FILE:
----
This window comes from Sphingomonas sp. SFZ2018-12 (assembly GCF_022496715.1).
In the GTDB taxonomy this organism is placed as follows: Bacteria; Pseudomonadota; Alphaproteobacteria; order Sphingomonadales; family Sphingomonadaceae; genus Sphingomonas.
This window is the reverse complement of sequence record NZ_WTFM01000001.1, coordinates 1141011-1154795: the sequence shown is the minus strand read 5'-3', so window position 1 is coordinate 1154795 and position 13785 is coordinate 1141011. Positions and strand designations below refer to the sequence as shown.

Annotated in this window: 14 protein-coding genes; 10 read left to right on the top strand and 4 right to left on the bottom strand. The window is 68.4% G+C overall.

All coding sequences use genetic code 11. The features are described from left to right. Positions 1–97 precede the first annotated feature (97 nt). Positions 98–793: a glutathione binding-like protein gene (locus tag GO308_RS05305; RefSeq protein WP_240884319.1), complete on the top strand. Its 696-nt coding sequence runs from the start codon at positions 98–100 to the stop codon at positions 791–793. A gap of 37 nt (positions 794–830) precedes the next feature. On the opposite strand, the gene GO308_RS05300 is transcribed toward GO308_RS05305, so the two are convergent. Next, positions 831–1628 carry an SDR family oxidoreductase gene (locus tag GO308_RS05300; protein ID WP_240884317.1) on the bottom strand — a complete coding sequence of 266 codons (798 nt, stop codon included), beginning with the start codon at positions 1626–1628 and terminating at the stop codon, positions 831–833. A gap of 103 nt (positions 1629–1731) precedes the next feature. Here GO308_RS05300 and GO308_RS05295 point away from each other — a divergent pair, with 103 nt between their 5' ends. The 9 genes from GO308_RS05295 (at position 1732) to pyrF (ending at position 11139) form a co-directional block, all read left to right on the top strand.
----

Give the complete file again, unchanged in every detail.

This window comes from Sphingomonas sp. SFZ2018-12 (assembly GCF_022496715.1).
In the GTDB taxonomy this organism is placed as follows: Bacteria; Pseudomonadota; Alphaproteobacteria; order Sphingomonadales; family Sphingomonadaceae; genus Sphingomonas.
This window is the reverse complement of sequence record NZ_WTFM01000001.1, coordinates 1141011-1154795: the sequence shown is the minus strand read 5'-3', so window position 1 is coordinate 1154795 and position 13785 is coordinate 1141011. Positions and strand designations below refer to the sequence as shown.

Annotated in this window: 14 protein-coding genes; 10 read left to right on the top strand and 4 right to left on the bottom strand. The window is 68.4% G+C overall.

All coding sequences use genetic code 11. The features are described from left to right. Positions 1–97 precede the first annotated feature (97 nt). Positions 98–793: a glutathione binding-like protein gene (locus tag GO308_RS05305; RefSeq protein WP_240884319.1), complete on the top strand. Its 696-nt coding sequence runs from the start codon at positions 98–100 to the stop codon at positions 791–793. A gap of 37 nt (positions 794–830) precedes the next feature. On the opposite strand, the gene GO308_RS05300 is transcribed toward GO308_RS05305, so the two are convergent. Next, positions 831–1628 carry an SDR family oxidoreductase gene (locus tag GO308_RS05300; protein ID WP_240884317.1) on the bottom strand — a complete coding sequence of 266 codons (798 nt, stop codon included), beginning with the start codon at positions 1626–1628 and terminating at the stop codon, positions 831–833. A gap of 103 nt (positions 1629–1731) precedes the next feature. Here GO308_RS05300 and GO308_RS05295 point away from each other — a divergent pair, with 103 nt between their 5' ends. The 9 genes from GO308_RS05295 (at position 1732) to pyrF (ending at position 11139) form a co-directional block, all read left to right on the top strand.